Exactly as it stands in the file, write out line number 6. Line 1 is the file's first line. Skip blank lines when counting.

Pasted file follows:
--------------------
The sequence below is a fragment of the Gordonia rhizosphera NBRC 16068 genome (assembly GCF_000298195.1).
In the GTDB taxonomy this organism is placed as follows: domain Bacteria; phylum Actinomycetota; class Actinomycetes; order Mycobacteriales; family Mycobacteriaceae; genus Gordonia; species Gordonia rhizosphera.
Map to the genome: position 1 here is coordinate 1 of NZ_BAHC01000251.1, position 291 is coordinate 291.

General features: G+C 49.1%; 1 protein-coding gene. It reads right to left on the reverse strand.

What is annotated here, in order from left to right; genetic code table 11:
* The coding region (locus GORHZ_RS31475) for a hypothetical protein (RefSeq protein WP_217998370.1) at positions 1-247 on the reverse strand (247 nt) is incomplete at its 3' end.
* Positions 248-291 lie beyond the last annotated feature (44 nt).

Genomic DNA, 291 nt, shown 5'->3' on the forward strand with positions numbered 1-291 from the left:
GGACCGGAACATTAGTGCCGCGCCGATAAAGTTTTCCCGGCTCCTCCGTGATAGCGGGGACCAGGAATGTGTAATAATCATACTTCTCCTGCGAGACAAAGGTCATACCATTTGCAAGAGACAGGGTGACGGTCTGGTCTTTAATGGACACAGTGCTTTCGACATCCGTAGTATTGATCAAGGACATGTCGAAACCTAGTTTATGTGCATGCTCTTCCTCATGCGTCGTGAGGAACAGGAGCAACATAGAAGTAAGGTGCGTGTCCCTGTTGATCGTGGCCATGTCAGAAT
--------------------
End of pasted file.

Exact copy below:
* The coding region (locus GORHZ_RS31475) for a hypothetical protein (RefSeq protein WP_217998370.1) at positions 1-247 on the reverse strand (247 nt) is incomplete at its 3' end.